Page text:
One of the great misnomers about Cricket is that glories are only restricted to runs scored, wickets clinched, catches taken and demonstration of excellent leadership. While these are straight A’s in the report card of a cricketer, there’s something more that counts.
And in September 2020, a famous English cricketer, though dismayed at what was done to him, demonstrated conduct of mark superiority that says a thing or two about his character.
Leaving the series against Pakistan abruptly, the man immediately rushed to Christchurch, attending to a sick dad stricken by brain cancer.
Seeing the same parent on a literal death bed, who more often than not, is the force behind our introduction to the game, teaching us how to hold the bat, can be heartbreaking multiplied by infinity.
Yet, it was at this time, during his family’s worst personal crisis that the cricketer received some exceedingly harsh words from a random fan. So dejected were he, that he decided to put screenshots of the vile abuses hurled at him for no apparent reason.
There was stuff effusively sprinkled by the F-word with things like- you disgrace, you awful human being. But it didn’t stop there; the miscreant said, “May your parents die of AIDS and may you get paralyzed!”
At a time where even the most well-behaved man would’ve lost his cool and lodged a police complaint, going bonkers in the mind, at all these times, Ben Stokes, the receiver of undue ire, kept silent.
He never spewed a drop of venom when he could so easily have.
To borrow a leaf from the realm of Rock Music, it was offering a rose to the one who wielded a gun at you.
And it’s this character of a cricketer utterly devoted to upholding England’s cause in the game that marks Ben Stokes in a league of his own.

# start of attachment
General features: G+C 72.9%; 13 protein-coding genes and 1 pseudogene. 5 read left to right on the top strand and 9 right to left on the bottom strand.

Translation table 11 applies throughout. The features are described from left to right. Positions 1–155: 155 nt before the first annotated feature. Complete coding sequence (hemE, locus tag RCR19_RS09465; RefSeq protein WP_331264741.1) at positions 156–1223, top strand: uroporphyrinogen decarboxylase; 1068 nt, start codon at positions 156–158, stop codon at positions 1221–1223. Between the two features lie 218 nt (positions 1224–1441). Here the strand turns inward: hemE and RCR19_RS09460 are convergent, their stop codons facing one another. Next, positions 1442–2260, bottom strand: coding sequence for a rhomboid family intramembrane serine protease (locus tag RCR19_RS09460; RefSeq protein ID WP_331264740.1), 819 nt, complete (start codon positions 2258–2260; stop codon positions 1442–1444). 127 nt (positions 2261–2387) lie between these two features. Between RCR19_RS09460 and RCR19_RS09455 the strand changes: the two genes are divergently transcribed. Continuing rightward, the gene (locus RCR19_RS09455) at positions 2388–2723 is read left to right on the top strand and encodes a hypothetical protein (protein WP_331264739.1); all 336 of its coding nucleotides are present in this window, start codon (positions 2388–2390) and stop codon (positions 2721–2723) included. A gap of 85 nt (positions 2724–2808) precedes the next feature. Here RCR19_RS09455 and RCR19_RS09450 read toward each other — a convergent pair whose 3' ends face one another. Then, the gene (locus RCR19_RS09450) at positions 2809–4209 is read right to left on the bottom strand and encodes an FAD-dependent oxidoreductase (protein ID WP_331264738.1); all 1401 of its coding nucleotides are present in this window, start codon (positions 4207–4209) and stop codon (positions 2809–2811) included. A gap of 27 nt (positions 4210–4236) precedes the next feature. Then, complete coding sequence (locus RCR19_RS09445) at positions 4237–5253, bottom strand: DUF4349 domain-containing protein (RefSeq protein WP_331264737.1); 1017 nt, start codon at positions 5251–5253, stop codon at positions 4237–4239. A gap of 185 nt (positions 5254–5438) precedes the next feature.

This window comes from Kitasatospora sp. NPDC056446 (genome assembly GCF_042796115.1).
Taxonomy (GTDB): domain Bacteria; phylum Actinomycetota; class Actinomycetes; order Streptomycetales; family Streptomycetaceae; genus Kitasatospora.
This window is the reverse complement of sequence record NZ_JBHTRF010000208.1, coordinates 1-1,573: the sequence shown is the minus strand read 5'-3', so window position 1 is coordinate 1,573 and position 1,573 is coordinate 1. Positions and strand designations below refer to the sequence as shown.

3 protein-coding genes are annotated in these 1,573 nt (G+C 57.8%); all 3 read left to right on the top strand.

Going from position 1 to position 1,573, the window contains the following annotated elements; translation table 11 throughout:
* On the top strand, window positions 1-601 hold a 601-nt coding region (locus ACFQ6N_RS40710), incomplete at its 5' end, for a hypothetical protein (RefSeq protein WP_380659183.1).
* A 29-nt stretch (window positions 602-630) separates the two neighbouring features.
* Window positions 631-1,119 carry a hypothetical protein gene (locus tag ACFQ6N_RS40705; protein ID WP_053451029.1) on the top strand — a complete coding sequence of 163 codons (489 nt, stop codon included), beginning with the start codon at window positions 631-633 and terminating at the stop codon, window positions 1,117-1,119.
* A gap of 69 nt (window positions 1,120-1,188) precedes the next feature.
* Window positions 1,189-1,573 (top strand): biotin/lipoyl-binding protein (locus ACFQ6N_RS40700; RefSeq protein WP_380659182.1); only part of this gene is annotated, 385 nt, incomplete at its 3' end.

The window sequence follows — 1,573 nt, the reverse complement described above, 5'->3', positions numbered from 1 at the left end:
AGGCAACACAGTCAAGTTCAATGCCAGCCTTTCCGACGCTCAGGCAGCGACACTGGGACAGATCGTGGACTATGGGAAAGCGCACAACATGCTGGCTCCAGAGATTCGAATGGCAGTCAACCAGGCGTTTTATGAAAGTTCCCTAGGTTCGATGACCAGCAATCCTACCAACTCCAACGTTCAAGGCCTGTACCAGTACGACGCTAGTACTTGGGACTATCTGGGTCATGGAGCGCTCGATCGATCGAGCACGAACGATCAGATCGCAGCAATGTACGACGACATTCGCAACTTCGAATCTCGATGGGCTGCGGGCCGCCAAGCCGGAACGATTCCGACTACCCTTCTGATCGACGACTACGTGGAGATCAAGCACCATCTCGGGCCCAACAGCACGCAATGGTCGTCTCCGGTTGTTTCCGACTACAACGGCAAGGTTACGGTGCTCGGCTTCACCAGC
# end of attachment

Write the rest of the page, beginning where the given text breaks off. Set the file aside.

Most love Ben Stokes’ fiery character, and make no mistake he’s been no monk. Following a bar feud nearly half a decade back that saw him out of active cricket for a prolonged period, he’s sobered down on temperament, which although he never expressed in unforgivable expletives on the field.
When he could so easily have grabbed Marlon Samuels‘ collar for an indescribably ugly rant, the former Windies player going as far as saying, “Give me 14 days with your wife,” Stokes maintained dignified silence.
The episode is when the left-hander, over a podcast, had been asked if he’d desire a 14-day quarantine for his worst enemy, and asked if he’d specifically wish that for Marlon, Stokes simply offered, a ‘No!’
Character makes great cricketers. We saw a beautiful example of that on July 14, 2019. In the final over with the ball thrown at the batsman’s end hit his bat only to go for an unforeseeable boundary, Ben Stokes raised both his hands in apologies, feeling truly guilty of the mishap that may have sunk Williamson’s heart.
Upon winning the World Cup, when he could’ve rubbed his victory on the Black Caps’ face, making way for over-the-top celebrations, he hung out with the Kiwis, feeling their despair.
It was almost a Flintoff consoling an aggrieved Brett Lee in the Ashes Test Australia lost many summers ago.
Interesting and impressive it is then that with Freddie Flintoff’s departure bringing about a clear vacuum of a world-class all-rounder, Ben Stokes has emerged wearing cool weathers on his sleeve.
The man who can turn magic with the ball and turn on the heat with the bat, successfully transporting a Test audience into an almost T20 landscape, having churned magic in the most indescribable Test thrillers.
For time immemorial, whenever Ben Stokes’ cricketing career will be deliberated upon, there’ll be special mention of his 2019 Ashes heroics.